Firefighters and excavator operators worked through the night on Friday, Oct. 30, trying to cool smoldering hot spots of the fire that swallowed a large barn at Graysmarsh Farm.
No injuries were reported and the cause of the blaze still is under investigation, Tony Hudson, Clallam County Fire District 3 assistant chief, said. Investigators with the insurance company and fire district are collaborating in an effort to determine the cause.
“We hope we’ll know something by next week,” Ben Andrews, Clallam County Fire District 3 chief, said.
Firefighters were dispatched at 4:16 p.m., to secure the structure fire off Graysmarsh Lane, Hudson said. Upon their arrival they found the barn fully engulfed by the fire that was first called in by two separate citizens and then by a Graysmarsh Farm employee.
The wooden barn has long been a part of the 1,000-acre lavender and berry farm that sidles the Strait of Juan de Fuca just northeast of Sequim. The age of the barn hasn’t been confirmed, but Hudson said, he’s been told it dates back to the 1940s.
“We lost the barn, which is sad because it was a historic building,” Andrews said. “But, it was a success for us given the amount of heat, fuel and high winds.”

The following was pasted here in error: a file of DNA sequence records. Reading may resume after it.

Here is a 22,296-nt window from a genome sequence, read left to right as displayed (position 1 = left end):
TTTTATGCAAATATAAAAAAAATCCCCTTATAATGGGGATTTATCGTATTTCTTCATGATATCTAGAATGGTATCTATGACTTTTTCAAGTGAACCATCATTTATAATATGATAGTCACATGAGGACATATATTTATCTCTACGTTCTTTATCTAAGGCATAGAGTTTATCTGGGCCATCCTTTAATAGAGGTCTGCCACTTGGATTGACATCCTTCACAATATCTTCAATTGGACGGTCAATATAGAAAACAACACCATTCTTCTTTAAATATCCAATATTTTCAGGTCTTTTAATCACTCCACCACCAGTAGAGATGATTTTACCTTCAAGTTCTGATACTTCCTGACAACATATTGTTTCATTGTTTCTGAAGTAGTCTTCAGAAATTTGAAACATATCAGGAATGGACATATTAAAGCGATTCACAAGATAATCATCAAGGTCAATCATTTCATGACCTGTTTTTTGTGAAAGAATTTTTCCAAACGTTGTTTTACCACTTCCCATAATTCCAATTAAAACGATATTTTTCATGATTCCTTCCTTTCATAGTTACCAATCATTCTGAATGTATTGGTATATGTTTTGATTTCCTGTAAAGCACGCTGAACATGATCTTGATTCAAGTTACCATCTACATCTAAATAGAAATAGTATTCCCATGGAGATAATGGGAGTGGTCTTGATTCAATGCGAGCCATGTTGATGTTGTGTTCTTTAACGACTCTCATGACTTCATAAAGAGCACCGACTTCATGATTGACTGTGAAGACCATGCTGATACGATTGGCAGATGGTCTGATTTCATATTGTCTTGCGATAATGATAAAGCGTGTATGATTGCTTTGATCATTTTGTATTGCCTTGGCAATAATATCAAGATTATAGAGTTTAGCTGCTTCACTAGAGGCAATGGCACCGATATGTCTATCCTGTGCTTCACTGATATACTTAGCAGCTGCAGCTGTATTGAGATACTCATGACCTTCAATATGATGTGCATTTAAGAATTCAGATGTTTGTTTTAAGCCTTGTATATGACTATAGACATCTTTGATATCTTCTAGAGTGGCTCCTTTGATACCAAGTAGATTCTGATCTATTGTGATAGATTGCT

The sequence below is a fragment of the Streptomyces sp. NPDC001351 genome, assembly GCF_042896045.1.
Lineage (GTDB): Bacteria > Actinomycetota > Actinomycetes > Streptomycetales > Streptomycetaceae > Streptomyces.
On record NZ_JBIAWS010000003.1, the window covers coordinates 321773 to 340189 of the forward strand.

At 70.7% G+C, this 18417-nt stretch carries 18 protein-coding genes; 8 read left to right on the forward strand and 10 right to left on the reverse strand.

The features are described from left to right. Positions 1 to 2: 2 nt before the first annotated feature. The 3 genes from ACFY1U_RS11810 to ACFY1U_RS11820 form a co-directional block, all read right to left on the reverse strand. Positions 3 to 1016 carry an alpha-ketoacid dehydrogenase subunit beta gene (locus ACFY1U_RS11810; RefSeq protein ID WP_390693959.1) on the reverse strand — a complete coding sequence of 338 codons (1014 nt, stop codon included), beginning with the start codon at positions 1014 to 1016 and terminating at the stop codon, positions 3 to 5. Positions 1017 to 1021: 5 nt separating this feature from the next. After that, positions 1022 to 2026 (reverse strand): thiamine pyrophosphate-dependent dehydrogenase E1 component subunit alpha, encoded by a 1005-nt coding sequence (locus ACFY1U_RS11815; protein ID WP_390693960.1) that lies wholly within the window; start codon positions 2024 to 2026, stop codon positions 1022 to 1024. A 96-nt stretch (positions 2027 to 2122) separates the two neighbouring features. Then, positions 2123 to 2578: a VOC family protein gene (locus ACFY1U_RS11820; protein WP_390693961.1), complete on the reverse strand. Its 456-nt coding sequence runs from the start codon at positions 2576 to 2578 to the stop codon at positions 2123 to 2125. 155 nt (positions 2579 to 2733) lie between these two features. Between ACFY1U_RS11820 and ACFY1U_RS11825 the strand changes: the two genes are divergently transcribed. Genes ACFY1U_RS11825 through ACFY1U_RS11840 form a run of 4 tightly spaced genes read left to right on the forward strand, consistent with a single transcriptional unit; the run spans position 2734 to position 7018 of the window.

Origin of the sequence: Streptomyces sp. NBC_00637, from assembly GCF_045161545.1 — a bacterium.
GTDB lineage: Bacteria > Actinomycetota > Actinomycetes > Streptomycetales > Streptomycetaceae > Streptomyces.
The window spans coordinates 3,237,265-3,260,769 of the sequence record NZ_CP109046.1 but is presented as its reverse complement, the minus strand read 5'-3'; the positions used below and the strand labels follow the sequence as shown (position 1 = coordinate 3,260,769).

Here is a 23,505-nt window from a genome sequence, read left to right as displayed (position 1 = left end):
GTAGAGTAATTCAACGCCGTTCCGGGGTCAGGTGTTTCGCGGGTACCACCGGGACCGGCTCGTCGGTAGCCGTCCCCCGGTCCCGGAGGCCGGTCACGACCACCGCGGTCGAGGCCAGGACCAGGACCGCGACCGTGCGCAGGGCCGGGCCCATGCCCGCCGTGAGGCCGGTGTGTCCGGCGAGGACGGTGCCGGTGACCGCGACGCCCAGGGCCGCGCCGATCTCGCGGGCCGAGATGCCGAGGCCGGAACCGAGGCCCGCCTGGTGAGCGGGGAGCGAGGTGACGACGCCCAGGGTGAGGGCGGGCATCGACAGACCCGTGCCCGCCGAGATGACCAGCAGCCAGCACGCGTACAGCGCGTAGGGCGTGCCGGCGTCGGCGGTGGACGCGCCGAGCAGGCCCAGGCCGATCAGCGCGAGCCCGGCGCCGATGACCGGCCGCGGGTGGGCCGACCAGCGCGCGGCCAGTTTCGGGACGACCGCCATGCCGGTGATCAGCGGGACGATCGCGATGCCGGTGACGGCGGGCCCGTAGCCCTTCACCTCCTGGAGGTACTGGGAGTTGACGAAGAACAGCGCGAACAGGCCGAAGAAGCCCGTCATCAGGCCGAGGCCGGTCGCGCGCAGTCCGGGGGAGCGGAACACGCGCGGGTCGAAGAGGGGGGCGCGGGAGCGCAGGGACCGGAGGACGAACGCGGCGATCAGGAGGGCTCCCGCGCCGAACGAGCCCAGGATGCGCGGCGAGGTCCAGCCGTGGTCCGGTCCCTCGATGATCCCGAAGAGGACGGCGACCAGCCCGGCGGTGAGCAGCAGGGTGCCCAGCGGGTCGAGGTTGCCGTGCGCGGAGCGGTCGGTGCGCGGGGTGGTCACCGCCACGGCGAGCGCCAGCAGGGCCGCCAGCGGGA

Sustained 20 mph westerly wind and 30 mph gusts with 4,000 bales of hay in and around the barn worked to accelerate the growth of the fire, Hudson explained. Given the conditions and state of fire, the nearly 40 firefighters from surrounding fire districts assumed a defensive position and worked in collaboration to put the fire to rest.
“The crews concentrated their efforts on the surrounding buildings,” Andrews said. “They didn’t get tunnel vision on just the fire — instead when we respond to a fire like this we look at where’s the value.”
To prevent the fire from spreading, firefighters doused nearby buildings, including a residence and carport, with foam fire retardant.
“The barn was the only structure lost,” Hudson said — noting the ability to save the surrounding structures given their proximity to the fire is a reflection of how multiple mutual aid agencies worked seamlessly together to provide the water and manpower needed.
Firefighters also had a brush rig onsite to ensure the dry landscape and surrounding brush wouldn’t catch fire.
Without a water source, all water used to extinguish the fire had to be trucked from Sequim, Andrews said. Water tenders responding from both Clallam and Jefferson counties worked in an efficient, systematic way to bring water to the congested location of the fire.
While crews focused on the fire at Graysmarsh, Hudson said off duty Clallam County Fire District 3 personnel, Olympic Ambulance and a Port Angeles Fire Department Medic Unit answered multiple medical alarms during the structure fire.
“9-1-1 doesn’t put people on hold,” Andrews said.
Graymarsh Farm officials were contacted, but prefer not to comment until more about the fire is known and the investigation is complete.
Reach Alana Linderoth at firstname.lastname@example.org.